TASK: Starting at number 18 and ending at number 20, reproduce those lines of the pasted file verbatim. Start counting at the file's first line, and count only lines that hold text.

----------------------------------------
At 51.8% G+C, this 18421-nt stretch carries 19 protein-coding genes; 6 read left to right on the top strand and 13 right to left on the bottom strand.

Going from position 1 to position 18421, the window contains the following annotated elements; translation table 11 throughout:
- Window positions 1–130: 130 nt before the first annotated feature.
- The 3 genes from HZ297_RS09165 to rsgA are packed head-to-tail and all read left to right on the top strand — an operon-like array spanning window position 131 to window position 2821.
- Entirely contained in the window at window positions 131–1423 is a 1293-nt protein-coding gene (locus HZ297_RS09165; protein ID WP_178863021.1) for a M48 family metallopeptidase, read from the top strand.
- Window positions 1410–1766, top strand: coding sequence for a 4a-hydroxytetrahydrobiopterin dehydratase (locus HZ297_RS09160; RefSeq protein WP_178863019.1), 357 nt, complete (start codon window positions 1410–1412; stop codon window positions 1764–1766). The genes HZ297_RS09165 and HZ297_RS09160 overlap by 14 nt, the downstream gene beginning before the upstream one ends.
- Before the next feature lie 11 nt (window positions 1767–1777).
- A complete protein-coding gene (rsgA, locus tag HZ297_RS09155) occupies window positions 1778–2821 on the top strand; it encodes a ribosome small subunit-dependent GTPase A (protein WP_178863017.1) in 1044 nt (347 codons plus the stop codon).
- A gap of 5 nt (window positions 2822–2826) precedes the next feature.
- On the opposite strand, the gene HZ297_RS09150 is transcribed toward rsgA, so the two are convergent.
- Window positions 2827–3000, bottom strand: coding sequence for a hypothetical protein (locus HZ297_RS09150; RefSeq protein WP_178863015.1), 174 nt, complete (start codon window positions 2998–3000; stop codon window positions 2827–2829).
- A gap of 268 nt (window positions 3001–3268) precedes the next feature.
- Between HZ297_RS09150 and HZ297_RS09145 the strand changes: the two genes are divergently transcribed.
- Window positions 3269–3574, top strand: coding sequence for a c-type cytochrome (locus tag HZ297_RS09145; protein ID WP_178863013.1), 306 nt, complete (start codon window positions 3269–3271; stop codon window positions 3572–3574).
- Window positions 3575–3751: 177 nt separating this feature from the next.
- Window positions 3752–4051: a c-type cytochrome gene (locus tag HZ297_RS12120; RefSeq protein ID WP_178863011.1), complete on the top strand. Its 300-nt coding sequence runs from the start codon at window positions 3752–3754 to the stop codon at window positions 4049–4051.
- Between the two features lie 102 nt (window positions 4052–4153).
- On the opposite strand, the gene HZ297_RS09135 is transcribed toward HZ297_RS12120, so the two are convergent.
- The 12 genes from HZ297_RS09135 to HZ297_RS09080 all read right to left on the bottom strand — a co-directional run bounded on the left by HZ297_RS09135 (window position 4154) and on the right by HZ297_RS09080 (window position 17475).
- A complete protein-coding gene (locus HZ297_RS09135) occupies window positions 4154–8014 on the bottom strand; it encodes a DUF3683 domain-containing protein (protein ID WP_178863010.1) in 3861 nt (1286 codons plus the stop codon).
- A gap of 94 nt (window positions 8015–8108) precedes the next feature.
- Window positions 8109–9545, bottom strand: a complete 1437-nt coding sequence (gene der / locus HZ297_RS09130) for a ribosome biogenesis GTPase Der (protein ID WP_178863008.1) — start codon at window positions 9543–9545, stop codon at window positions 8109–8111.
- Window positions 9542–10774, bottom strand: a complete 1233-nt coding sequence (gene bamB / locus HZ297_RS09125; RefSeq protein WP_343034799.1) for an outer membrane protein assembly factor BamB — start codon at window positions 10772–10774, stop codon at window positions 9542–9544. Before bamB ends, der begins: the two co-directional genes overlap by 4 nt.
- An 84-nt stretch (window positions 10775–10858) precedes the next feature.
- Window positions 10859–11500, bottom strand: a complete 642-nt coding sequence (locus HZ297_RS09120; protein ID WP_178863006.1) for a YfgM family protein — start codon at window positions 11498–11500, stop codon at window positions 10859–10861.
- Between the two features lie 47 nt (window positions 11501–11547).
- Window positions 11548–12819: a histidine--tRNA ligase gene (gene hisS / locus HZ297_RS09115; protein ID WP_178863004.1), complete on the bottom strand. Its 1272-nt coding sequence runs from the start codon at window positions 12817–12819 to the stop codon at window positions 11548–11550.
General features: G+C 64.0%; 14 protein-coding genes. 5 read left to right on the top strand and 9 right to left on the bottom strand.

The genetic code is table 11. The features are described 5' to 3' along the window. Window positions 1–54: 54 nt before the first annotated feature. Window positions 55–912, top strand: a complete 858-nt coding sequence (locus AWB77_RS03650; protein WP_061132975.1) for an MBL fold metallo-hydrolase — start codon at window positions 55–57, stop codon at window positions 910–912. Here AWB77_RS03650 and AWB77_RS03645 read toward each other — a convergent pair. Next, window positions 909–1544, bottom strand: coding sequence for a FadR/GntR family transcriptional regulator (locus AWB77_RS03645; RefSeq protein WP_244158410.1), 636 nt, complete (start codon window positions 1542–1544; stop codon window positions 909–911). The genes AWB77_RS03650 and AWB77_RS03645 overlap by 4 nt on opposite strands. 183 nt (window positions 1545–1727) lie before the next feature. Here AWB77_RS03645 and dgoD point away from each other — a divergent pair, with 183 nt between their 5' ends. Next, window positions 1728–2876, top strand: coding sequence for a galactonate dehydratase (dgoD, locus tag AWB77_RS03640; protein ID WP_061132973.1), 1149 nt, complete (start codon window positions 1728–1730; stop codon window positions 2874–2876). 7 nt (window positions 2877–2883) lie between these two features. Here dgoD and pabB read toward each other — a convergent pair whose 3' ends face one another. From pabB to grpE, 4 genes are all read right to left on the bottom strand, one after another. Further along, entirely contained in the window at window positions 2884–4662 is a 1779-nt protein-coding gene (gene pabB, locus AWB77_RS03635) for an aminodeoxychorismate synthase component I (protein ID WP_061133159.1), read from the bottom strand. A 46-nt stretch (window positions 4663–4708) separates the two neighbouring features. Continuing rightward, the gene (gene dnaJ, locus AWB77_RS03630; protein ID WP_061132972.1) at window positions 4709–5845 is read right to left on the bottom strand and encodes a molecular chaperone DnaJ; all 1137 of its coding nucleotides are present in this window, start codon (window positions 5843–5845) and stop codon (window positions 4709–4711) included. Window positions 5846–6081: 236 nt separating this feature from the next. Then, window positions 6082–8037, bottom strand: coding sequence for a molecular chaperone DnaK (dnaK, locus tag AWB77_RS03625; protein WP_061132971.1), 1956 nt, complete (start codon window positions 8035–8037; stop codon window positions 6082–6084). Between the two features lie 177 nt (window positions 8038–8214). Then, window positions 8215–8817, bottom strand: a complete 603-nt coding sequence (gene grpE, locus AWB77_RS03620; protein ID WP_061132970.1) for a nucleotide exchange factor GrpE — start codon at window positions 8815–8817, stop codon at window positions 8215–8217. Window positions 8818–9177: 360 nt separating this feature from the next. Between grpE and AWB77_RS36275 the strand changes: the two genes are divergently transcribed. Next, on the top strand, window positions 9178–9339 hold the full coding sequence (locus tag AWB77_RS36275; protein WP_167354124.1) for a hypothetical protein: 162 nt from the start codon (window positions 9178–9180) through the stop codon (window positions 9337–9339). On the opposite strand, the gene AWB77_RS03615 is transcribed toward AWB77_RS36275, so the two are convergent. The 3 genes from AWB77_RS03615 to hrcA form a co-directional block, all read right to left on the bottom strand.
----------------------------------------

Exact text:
- On the opposite strand, the gene HZ297_RS09135 is transcribed toward HZ297_RS12120, so the two are convergent.
- The 12 genes from HZ297_RS09135 to HZ297_RS09080 all read right to left on the bottom strand — a co-directional run bounded on the left by HZ297_RS09135 (window position 4154) and on the right by HZ297_RS09080 (window position 17475).
- A complete protein-coding gene (locus HZ297_RS09135) occupies window positions 4154–8014 on the bottom strand; it encodes a DUF3683 domain-containing protein (protein ID WP_178863010.1) in 3861 nt (1286 codons plus the stop codon).